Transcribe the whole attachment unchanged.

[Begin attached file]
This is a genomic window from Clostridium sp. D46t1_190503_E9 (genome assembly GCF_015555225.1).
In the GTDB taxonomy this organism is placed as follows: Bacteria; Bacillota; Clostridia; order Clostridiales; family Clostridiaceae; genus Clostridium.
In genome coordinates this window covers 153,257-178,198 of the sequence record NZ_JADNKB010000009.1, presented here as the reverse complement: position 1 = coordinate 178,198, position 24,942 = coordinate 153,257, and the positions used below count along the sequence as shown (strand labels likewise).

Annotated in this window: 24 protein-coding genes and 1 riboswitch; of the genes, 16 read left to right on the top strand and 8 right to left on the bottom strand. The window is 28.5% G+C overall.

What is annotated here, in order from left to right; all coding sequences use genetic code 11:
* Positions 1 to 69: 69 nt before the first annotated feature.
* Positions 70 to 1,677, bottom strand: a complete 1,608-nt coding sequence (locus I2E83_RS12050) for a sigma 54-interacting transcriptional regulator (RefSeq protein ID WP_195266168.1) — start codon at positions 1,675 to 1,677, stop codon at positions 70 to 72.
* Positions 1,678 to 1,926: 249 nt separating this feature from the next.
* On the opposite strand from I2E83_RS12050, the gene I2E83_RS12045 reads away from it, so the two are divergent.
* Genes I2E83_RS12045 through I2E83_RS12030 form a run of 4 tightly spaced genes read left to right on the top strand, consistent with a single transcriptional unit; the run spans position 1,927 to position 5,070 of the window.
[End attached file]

This is a genomic window from Clostridium sp. D46t1_190503_E9 (genome assembly GCF_015555225.1).
In the GTDB taxonomy this organism is placed as follows: Bacteria; Bacillota; Clostridia; order Clostridiales; family Clostridiaceae; genus Clostridium.
In genome coordinates this window covers 153,257-178,198 of the sequence record NZ_JADNKB010000009.1, presented here as the reverse complement: position 1 = coordinate 178,198, position 24,942 = coordinate 153,257, and the positions used below count along the sequence as shown (strand labels likewise).

Annotated in this window: 24 protein-coding genes and 1 riboswitch; of the genes, 16 read left to right on the top strand and 8 right to left on the bottom strand. The window is 28.5% G+C overall.

What is annotated here, in order from left to right; all coding sequences use genetic code 11:
* Positions 1 to 69: 69 nt before the first annotated feature.
* Positions 70 to 1,677, bottom strand: a complete 1,608-nt coding sequence (locus I2E83_RS12050) for a sigma 54-interacting transcriptional regulator (RefSeq protein ID WP_195266168.1) — start codon at positions 1,675 to 1,677, stop codon at positions 70 to 72.
* Positions 1,678 to 1,926: 249 nt separating this feature from the next.
* On the opposite strand from I2E83_RS12050, the gene I2E83_RS12045 reads away from it, so the two are divergent.
* Genes I2E83_RS12045 through I2E83_RS12030 form a run of 4 tightly spaced genes read left to right on the top strand, consistent with a single transcriptional unit; the run spans position 1,927 to position 5,070 of the window.